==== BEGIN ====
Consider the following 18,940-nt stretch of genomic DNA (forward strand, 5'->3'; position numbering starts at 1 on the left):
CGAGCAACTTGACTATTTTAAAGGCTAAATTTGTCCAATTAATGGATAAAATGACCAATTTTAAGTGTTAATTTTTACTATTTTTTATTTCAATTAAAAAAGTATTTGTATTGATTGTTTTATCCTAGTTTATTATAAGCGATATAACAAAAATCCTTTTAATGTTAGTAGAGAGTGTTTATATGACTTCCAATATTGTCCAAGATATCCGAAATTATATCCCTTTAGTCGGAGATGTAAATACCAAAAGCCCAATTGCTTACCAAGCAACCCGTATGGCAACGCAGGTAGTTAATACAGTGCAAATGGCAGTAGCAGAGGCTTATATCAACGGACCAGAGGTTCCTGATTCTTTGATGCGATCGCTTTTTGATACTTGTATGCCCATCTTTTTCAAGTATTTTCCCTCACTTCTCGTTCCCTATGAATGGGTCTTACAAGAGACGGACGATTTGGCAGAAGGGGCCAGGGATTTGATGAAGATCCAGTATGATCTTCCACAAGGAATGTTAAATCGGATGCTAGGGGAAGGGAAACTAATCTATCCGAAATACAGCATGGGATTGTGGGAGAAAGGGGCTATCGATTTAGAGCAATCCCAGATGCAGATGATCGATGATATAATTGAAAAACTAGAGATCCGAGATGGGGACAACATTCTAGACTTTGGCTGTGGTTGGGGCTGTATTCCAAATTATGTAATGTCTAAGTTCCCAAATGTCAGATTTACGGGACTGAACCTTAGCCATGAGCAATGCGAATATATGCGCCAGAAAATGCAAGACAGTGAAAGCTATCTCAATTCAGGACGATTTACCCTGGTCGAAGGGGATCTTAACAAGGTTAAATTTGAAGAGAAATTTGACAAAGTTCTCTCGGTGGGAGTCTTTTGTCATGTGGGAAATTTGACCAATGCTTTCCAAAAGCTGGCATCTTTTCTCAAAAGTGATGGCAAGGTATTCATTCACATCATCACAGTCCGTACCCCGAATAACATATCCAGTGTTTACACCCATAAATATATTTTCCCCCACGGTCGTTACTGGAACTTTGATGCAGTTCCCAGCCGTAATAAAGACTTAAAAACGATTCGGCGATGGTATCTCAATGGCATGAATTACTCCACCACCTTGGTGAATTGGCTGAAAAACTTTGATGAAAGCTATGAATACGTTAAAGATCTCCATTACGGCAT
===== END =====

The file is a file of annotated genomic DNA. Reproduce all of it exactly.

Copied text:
Consider the following 18,940-nt stretch of genomic DNA (forward strand, 5'->3'; position numbering starts at 1 on the left):
CGAGCAACTTGACTATTTTAAAGGCTAAATTTGTCCAATTAATGGATAAAATGACCAATTTTAAGTGTTAATTTTTACTATTTTTTATTTCAATTAAAAAAGTATTTGTATTGATTGTTTTATCCTAGTTTATTATAAGCGATATAACAAAAATCCTTTTAATGTTAGTAGAGAGTGTTTATATGACTTCCAATATTGTCCAAGATATCCGAAATTATATCCCTTTAGTCGGAGATGTAAATACCAAAAGCCCAATTGCTTACCAAGCAACCCGTATGGCAACGCAGGTAGTTAATACAGTGCAAATGGCAGTAGCAGAGGCTTATATCAACGGACCAGAGGTTCCTGATTCTTTGATGCGATCGCTTTTTGATACTTGTATGCCCATCTTTTTCAAGTATTTTCCCTCACTTCTCGTTCCCTATGAATGGGTCTTACAAGAGACGGACGATTTGGCAGAAGGGGCCAGGGATTTGATGAAGATCCAGTATGATCTTCCACAAGGAATGTTAAATCGGATGCTAGGGGAAGGGAAACTAATCTATCCGAAATACAGCATGGGATTGTGGGAGAAAGGGGCTATCGATTTAGAGCAATCCCAGATGCAGATGATCGATGATATAATTGAAAAACTAGAGATCCGAGATGGGGACAACATTCTAGACTTTGGCTGTGGTTGGGGCTGTATTCCAAATTATGTAATGTCTAAGTTCCCAAATGTCAGATTTACGGGACTGAACCTTAGCCATGAGCAATGCGAATATATGCGCCAGAAAATGCAAGACAGTGAAAGCTATCTCAATTCAGGACGATTTACCCTGGTCGAAGGGGATCTTAACAAGGTTAAATTTGAAGAGAAATTTGACAAAGTTCTCTCGGTGGGAGTCTTTTGTCATGTGGGAAATTTGACCAATGCTTTCCAAAAGCTGGCATCTTTTCTCAAAAGTGATGGCAAGGTATTCATTCACATCATCACAGTCCGTACCCCGAATAACATATCCAGTGTTTACACCCATAAATATATTTTCCCCCACGGTCGTTACTGGAACTTTGATGCAGTTCCCAGCCGTAATAAAGACTTAAAAACGATTCGGCGATGGTATCTCAATGGCATGAATTACTCCACCACCTTGGTGAATTGGCTGAAAAACTTTGATGAAAGCTATGAATACGTTAAAGATCTCCATTACGGCAT